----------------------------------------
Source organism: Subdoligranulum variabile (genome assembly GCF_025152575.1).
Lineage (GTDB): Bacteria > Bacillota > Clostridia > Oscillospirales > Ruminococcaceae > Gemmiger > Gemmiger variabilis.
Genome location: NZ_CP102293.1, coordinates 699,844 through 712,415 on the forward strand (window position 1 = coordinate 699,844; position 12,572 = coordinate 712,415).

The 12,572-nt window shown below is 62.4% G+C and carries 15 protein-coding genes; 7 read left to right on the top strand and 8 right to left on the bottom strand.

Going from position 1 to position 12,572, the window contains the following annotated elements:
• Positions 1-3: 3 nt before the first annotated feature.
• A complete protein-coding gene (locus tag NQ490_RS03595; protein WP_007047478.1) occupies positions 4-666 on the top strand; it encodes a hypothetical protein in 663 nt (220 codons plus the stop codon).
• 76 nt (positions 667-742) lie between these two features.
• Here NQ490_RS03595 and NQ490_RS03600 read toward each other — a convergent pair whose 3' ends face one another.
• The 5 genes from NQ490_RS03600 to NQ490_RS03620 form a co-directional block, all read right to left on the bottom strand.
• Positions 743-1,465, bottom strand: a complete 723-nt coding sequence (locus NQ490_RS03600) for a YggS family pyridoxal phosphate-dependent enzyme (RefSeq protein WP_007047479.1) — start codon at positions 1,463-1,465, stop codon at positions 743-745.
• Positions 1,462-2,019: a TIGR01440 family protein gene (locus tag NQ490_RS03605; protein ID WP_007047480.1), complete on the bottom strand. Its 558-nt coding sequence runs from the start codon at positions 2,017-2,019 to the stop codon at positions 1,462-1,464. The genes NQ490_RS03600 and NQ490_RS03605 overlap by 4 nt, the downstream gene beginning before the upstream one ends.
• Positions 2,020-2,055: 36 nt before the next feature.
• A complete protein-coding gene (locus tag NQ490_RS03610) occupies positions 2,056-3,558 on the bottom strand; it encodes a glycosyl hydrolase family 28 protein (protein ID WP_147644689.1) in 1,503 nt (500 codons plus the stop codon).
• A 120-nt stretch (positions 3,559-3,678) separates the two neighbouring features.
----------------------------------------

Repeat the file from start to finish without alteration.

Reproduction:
Source organism: Subdoligranulum variabile (genome assembly GCF_025152575.1).
Lineage (GTDB): Bacteria > Bacillota > Clostridia > Oscillospirales > Ruminococcaceae > Gemmiger > Gemmiger variabilis.
Genome location: NZ_CP102293.1, coordinates 699,844 through 712,415 on the forward strand (window position 1 = coordinate 699,844; position 12,572 = coordinate 712,415).

The 12,572-nt window shown below is 62.4% G+C and carries 15 protein-coding genes; 7 read left to right on the top strand and 8 right to left on the bottom strand.

Going from position 1 to position 12,572, the window contains the following annotated elements:
• Positions 1-3: 3 nt before the first annotated feature.
• A complete protein-coding gene (locus tag NQ490_RS03595; protein WP_007047478.1) occupies positions 4-666 on the top strand; it encodes a hypothetical protein in 663 nt (220 codons plus the stop codon).
• 76 nt (positions 667-742) lie between these two features.
• Here NQ490_RS03595 and NQ490_RS03600 read toward each other — a convergent pair whose 3' ends face one another.
• The 5 genes from NQ490_RS03600 to NQ490_RS03620 form a co-directional block, all read right to left on the bottom strand.
• Positions 743-1,465, bottom strand: a complete 723-nt coding sequence (locus NQ490_RS03600) for a YggS family pyridoxal phosphate-dependent enzyme (RefSeq protein WP_007047479.1) — start codon at positions 1,463-1,465, stop codon at positions 743-745.
• Positions 1,462-2,019: a TIGR01440 family protein gene (locus tag NQ490_RS03605; protein ID WP_007047480.1), complete on the bottom strand. Its 558-nt coding sequence runs from the start codon at positions 2,017-2,019 to the stop codon at positions 1,462-1,464. The genes NQ490_RS03600 and NQ490_RS03605 overlap by 4 nt, the downstream gene beginning before the upstream one ends.
• Positions 2,020-2,055: 36 nt before the next feature.
• A complete protein-coding gene (locus tag NQ490_RS03610) occupies positions 2,056-3,558 on the bottom strand; it encodes a glycosyl hydrolase family 28 protein (protein ID WP_147644689.1) in 1,503 nt (500 codons plus the stop codon).
• A 120-nt stretch (positions 3,559-3,678) separates the two neighbouring features.